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NASA’s quiet supersonic X-plane has a new name

An artist image of NASA’s X-59 QueSST supersonic aircraft, which the agency will use to test technologies for a quiet supersonic aircraft.

(NASA)

NASA’s experimental supersonic X-plane project has a new name: the X-59 QueSST.

So, what is the name? Well, the “X 59” is a nod back to the American X-plane history, which started with the world’s first supersonic airplane, the Bell X-1, the famous piloted by Chuck Yeager in 1947 when it broke the speed of sound. Yeager nicknamed the plane “Glamorous Glenis” after his wife, according to NASA. The “QueSST” a part of the X-59-moniker is a kind of a NASA-inside joke, which recognizes the space agency’s long quest (get it?) for a quiet supersonic technology, or SST.

The U. S. Air Force who is assigned to the X-59 number of NASA’s experimental supersonic airplane, and let the agency know on Tuesday, NASA officials said in a statement Wednesday (June 27). For receiving the X-number, NASA’s supersonic aircraft project was given the name of the Low-Boom Flight Demonstrationmission. Lockheed Martin is the construction of the jet for the NASA development of the technology necessary for a quiet supersonic aircraft for future commercial travel. [Photos: Amazing X-Planes throughout the Years]

“For everyone working on this important project, this is great news and we are happy with the name” Jaiwon Shin, associate administrator for NASA’s aeronautics research Mission Directorate, said in the NASA statement.

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The X-59 QueSST supersonic aircraft was included in the White House, and 2019 budget request for NASA earlier this year as part of a $633.9 million grant proposal for aviation research. But NASA is the development of the supersonic plane for years in the pursuit of the technology that makes it possible and affordable supersonic transport without the loud sonic booms that come with it.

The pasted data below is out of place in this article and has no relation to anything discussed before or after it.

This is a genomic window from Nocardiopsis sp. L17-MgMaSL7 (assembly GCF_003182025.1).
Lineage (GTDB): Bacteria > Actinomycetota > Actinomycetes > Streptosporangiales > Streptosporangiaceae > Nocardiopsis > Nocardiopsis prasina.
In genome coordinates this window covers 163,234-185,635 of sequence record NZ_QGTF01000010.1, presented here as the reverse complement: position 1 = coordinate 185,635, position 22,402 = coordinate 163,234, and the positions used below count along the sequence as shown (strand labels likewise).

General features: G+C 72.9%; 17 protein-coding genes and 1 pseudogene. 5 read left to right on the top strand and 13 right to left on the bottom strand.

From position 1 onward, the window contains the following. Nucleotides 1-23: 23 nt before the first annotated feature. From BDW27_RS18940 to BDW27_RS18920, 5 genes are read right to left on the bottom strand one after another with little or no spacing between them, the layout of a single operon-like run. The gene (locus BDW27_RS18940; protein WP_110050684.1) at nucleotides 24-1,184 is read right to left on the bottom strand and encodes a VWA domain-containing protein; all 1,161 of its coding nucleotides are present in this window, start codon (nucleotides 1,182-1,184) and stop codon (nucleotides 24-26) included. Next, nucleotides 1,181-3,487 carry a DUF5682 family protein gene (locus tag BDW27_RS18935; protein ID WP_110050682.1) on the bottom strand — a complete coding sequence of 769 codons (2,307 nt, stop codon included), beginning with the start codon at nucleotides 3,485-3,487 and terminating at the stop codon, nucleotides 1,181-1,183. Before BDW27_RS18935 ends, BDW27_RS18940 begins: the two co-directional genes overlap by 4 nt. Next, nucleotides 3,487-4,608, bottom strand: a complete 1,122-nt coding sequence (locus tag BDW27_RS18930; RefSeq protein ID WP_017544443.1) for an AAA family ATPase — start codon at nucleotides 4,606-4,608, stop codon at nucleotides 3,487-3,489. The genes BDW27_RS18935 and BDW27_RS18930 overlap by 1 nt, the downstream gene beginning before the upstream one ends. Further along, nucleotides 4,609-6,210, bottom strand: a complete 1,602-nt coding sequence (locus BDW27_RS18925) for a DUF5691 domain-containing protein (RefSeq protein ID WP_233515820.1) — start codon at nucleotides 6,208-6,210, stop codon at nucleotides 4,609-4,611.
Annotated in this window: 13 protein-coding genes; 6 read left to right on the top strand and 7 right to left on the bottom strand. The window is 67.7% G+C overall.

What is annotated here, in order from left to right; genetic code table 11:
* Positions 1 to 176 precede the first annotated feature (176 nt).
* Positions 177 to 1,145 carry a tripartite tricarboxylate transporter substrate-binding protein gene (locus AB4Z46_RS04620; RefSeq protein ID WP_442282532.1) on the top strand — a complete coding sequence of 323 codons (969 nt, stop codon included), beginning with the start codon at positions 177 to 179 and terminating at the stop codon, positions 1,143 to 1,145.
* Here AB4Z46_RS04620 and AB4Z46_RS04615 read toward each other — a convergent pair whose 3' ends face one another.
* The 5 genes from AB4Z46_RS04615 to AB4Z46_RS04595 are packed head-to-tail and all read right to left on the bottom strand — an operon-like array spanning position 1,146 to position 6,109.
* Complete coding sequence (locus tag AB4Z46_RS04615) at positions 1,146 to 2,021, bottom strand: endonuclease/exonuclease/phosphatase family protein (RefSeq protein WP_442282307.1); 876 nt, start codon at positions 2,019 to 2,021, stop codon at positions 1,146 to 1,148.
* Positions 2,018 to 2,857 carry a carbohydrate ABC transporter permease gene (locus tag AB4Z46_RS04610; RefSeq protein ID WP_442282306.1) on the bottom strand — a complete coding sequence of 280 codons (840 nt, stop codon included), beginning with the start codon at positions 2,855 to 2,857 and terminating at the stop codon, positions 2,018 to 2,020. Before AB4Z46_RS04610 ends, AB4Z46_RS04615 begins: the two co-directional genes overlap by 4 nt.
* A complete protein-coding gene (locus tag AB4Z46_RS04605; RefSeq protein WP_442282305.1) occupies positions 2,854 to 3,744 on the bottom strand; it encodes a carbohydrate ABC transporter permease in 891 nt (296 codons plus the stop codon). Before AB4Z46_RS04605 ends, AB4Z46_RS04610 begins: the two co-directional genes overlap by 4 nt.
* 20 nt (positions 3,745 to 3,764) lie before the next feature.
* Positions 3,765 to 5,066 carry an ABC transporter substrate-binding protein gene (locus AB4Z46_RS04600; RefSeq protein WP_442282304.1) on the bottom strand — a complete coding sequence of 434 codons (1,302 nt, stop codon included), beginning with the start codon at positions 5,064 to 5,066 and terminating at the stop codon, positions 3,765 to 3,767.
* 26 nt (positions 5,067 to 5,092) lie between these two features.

Two other private projects, considering commercial supersonic travel. Virgin Galactic and Tree Technology are working together to build a supersonic jet capable of flying at twice the speed of sound — about 1,451 mph (2,335 km/h) — cut the travel time from New York to London to 3 hours. Another company, Spike Aerospace, is developing its own S-512 Quiet Supersonic jet, which would have similar performance. New York-London-trip usually takes up to 7 hours.

The most recent era of commercial supersonic air travel began in 1976 with the Concorde, a plane operated by British Airways and Air France. After a fatal crash in 2000, the last Concorde flew in 2003.

The Russian airline Aeroflot also flew commercial supersonic flights with the Tupolev Tu-144 aircraft. Commercial Tu-144 flights began in 1977 and ended in 1978 due to technical problems, according to NASA. The AMERICAN space agency used a modified version of the Tu-144, called the Tu-144LL, for research flights between 1998 and 1999, when the Tu-144 made its last flight.

Original article on Space.com.

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